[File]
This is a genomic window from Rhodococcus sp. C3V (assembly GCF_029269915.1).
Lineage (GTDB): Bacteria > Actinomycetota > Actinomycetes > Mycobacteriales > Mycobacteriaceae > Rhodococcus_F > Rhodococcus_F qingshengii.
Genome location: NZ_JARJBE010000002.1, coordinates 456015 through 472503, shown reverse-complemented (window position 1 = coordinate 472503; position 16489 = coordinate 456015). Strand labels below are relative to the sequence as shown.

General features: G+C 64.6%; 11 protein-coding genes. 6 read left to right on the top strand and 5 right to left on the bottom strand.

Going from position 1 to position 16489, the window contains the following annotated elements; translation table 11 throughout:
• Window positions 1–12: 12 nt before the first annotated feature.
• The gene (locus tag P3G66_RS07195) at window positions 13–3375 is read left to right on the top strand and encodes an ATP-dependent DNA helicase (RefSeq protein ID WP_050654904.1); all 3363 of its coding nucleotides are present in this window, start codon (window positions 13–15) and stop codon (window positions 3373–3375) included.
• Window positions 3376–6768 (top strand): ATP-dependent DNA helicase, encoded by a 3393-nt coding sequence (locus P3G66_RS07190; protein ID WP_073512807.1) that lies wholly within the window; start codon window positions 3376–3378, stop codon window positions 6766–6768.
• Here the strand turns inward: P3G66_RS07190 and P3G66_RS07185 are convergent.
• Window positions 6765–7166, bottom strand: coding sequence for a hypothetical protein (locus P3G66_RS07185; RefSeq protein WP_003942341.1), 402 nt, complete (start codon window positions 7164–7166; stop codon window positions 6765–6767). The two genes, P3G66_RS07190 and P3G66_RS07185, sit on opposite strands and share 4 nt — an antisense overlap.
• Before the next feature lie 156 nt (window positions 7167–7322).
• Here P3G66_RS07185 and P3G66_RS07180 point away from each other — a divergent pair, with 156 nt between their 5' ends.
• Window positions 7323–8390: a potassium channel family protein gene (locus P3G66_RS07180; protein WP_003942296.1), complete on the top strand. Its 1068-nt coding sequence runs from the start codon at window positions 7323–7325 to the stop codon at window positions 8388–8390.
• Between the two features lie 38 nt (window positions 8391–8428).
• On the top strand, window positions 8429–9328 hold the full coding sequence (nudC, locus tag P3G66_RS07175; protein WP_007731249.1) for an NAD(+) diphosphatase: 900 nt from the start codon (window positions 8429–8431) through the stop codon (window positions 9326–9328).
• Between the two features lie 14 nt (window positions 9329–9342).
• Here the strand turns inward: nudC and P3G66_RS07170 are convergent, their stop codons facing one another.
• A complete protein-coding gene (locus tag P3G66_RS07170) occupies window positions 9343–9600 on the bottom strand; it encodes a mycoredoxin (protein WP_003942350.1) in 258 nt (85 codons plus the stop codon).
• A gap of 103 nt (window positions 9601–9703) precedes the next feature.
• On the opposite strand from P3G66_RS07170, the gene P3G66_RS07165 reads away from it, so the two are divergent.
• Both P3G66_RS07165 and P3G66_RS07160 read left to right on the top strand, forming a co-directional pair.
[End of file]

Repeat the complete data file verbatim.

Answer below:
This is a genomic window from Rhodococcus sp. C3V (assembly GCF_029269915.1).
Lineage (GTDB): Bacteria > Actinomycetota > Actinomycetes > Mycobacteriales > Mycobacteriaceae > Rhodococcus_F > Rhodococcus_F qingshengii.
Genome location: NZ_JARJBE010000002.1, coordinates 456015 through 472503, shown reverse-complemented (window position 1 = coordinate 472503; position 16489 = coordinate 456015). Strand labels below are relative to the sequence as shown.

General features: G+C 64.6%; 11 protein-coding genes. 6 read left to right on the top strand and 5 right to left on the bottom strand.

Going from position 1 to position 16489, the window contains the following annotated elements; translation table 11 throughout:
• Window positions 1–12: 12 nt before the first annotated feature.
• The gene (locus tag P3G66_RS07195) at window positions 13–3375 is read left to right on the top strand and encodes an ATP-dependent DNA helicase (RefSeq protein ID WP_050654904.1); all 3363 of its coding nucleotides are present in this window, start codon (window positions 13–15) and stop codon (window positions 3373–3375) included.
• Window positions 3376–6768 (top strand): ATP-dependent DNA helicase, encoded by a 3393-nt coding sequence (locus P3G66_RS07190; protein ID WP_073512807.1) that lies wholly within the window; start codon window positions 3376–3378, stop codon window positions 6766–6768.
• Here the strand turns inward: P3G66_RS07190 and P3G66_RS07185 are convergent.
• Window positions 6765–7166, bottom strand: coding sequence for a hypothetical protein (locus P3G66_RS07185; RefSeq protein WP_003942341.1), 402 nt, complete (start codon window positions 7164–7166; stop codon window positions 6765–6767). The two genes, P3G66_RS07190 and P3G66_RS07185, sit on opposite strands and share 4 nt — an antisense overlap.
• Before the next feature lie 156 nt (window positions 7167–7322).
• Here P3G66_RS07185 and P3G66_RS07180 point away from each other — a divergent pair, with 156 nt between their 5' ends.
• Window positions 7323–8390: a potassium channel family protein gene (locus P3G66_RS07180; protein WP_003942296.1), complete on the top strand. Its 1068-nt coding sequence runs from the start codon at window positions 7323–7325 to the stop codon at window positions 8388–8390.
• Between the two features lie 38 nt (window positions 8391–8428).
• On the top strand, window positions 8429–9328 hold the full coding sequence (nudC, locus tag P3G66_RS07175; protein WP_007731249.1) for an NAD(+) diphosphatase: 900 nt from the start codon (window positions 8429–8431) through the stop codon (window positions 9326–9328).
• Between the two features lie 14 nt (window positions 9329–9342).
• Here the strand turns inward: nudC and P3G66_RS07170 are convergent, their stop codons facing one another.
• A complete protein-coding gene (locus tag P3G66_RS07170) occupies window positions 9343–9600 on the bottom strand; it encodes a mycoredoxin (protein WP_003942350.1) in 258 nt (85 codons plus the stop codon).
• A gap of 103 nt (window positions 9601–9703) precedes the next feature.
• On the opposite strand from P3G66_RS07170, the gene P3G66_RS07165 reads away from it, so the two are divergent.
• Both P3G66_RS07165 and P3G66_RS07160 read left to right on the top strand, forming a co-directional pair.